AT THE CLINIC
In the village just one stop up the line, right near the train station, you know, across the street from the side of the store where they have that big sign on top you can see from the train, is the clinic where I get my leg galvanized.
I say galvanized because it reminds me of Galvani's experiment with the dead frog, the way it jumped around, proving as I recall that dead frogs can run on batteries. The doctor sticks a bunch of electric needles in my thigh and hooks them to a close-encounters-of-the-third-kind kind of machine that beeps and boops and wawas, then he turns it up and my leg does Afternoon of a Faun for fifteen or twenty minutes all on its own while I lay there not lifting a finger.
It's very entertaining in a bizarre way, dancing without dancing, gives me a new view on pain, that pain doesn't actually hurt, it's only an abstraction generated by a nerve that's trying to make you think the pain is real, so as long as you don't believe the nerve it doesn't hurt, which does wonders as long as it isn't something that really hurts.
Like this leg. Which came to require galvanization as a result of my tossing about full-length roofbeams as though I were still of roofbeam-tossing age and hadn't recently spent two decades tossing no roofbeams at all in an office chair, birthplace of the other-directed spinal disc. This isn't really relevant to what I'm trying to get at here except in that it points out the age-related stuff that awaits us all as we approach the nether gate with the gaudy wreaths and the portrait photograph we didn't like in life.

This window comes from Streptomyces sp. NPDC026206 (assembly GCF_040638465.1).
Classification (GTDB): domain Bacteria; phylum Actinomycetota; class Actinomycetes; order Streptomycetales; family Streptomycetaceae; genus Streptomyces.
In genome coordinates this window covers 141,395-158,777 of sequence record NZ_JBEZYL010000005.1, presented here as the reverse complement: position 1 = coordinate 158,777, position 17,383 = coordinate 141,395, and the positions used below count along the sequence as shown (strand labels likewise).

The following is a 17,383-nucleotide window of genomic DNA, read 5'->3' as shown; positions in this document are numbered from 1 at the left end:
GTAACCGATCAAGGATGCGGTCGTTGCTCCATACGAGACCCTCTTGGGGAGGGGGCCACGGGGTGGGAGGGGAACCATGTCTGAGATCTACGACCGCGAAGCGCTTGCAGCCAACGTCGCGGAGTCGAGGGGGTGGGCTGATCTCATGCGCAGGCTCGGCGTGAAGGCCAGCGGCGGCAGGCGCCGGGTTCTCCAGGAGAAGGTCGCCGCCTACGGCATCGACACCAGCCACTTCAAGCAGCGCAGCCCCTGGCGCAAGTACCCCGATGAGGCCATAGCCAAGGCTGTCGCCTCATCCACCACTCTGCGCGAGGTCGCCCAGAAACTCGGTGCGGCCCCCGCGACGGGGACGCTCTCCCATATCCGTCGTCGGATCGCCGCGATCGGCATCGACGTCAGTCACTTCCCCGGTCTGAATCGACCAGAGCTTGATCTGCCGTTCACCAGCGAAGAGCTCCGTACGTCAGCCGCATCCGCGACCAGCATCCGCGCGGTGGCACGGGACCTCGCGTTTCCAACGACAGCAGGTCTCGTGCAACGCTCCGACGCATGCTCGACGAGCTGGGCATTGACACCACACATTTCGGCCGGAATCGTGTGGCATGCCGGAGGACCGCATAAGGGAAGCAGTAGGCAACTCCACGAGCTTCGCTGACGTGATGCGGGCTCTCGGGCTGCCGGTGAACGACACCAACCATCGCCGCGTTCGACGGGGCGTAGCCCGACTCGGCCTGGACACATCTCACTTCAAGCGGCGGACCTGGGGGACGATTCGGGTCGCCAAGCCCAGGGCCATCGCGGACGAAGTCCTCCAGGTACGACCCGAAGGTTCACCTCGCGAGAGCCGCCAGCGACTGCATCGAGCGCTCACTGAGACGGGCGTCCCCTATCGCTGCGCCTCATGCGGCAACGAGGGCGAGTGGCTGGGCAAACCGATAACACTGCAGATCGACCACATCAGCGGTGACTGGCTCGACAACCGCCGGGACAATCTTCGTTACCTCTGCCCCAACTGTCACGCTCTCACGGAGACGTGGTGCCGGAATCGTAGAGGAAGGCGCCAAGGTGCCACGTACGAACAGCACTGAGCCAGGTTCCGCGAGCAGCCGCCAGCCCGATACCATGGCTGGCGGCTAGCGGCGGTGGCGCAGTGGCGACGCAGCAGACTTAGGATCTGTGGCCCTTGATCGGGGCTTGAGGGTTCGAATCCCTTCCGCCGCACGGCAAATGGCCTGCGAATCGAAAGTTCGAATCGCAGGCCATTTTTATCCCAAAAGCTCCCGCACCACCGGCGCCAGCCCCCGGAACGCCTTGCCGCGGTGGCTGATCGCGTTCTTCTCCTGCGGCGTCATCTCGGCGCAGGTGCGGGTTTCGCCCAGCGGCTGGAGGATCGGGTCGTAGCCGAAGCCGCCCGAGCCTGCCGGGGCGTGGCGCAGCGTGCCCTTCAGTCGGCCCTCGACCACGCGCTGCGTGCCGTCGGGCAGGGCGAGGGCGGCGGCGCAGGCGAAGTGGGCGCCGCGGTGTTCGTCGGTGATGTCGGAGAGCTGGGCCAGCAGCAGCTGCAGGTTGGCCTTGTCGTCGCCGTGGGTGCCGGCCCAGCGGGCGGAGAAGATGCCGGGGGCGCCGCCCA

But before I get there, it's quite a revelation to find out that my own body, the very body with which only thirty years ago I laughed blithely among other ignorant youths at the idea of getting old, is now showing me in painstaking detail that I didn't know jack, and why grandpa walked the way he did, and how a cane can make a lot of sense. And I realize grandpa's patience in not moaning all the time, the way I do.
Anyway what I'm trying to get at here, if I can just get a word in edgewise, is that when I arrive at the clinic early on a Wednesday or Saturday, my regular galvanizing days, the waiting room is packed and I, at age 55, am far the youngest one there. The average age is maybe 80, both men and women, though mostly women, since men tend to burn out faster, having lifestyles more generally like mine; but this group is fun to be around. What energy! Much more purely i.e. cosmically focused energy than a bunch of 50 year-olds.
Two sweet, cute elderly country ladies sitting there, feet primly together, probably approaching ninety, been tots together at the dawn of the century, grew up together in what was then a remote little fishing village way across the mountains from big city Kyoto, shared 8 decades and more, now sitting there talking and laughing and carrying on and in comes another lady, one of their classmates, they used to hang around together on whatever was the equivalent of streetcorners in 1910 or so, and she comes and sits down and picks up the conversation right where it left off, they know EVERYTHING about each other, no need even to say hello, really, though they do, out of habit, then point to elbows and shoulders and knees and hips and backs, flexing and poking and talking about sleep and telling how it is since yesterday, and another day another lady in her 80's, a hearty laugh, cute as a netsuke and bright as a blossom, sat there hunched over in the waiting room squinting closeup at a video of the cataract surgical procedure she'd be going through in a day or two, nearby an elderly man she probably remembers as a dashing young eligible bachelor also watching saying you going to have surgery and she laughs says yes, I'll be able to see, laughs, what a laugh, laughs again, from the gut after 8 decades, what power, the size of her future has nothing to do with her joy, much more positive a feeling to me here in a roomful of physical complaints than dropping in at the local high school, where future is measured in centuries.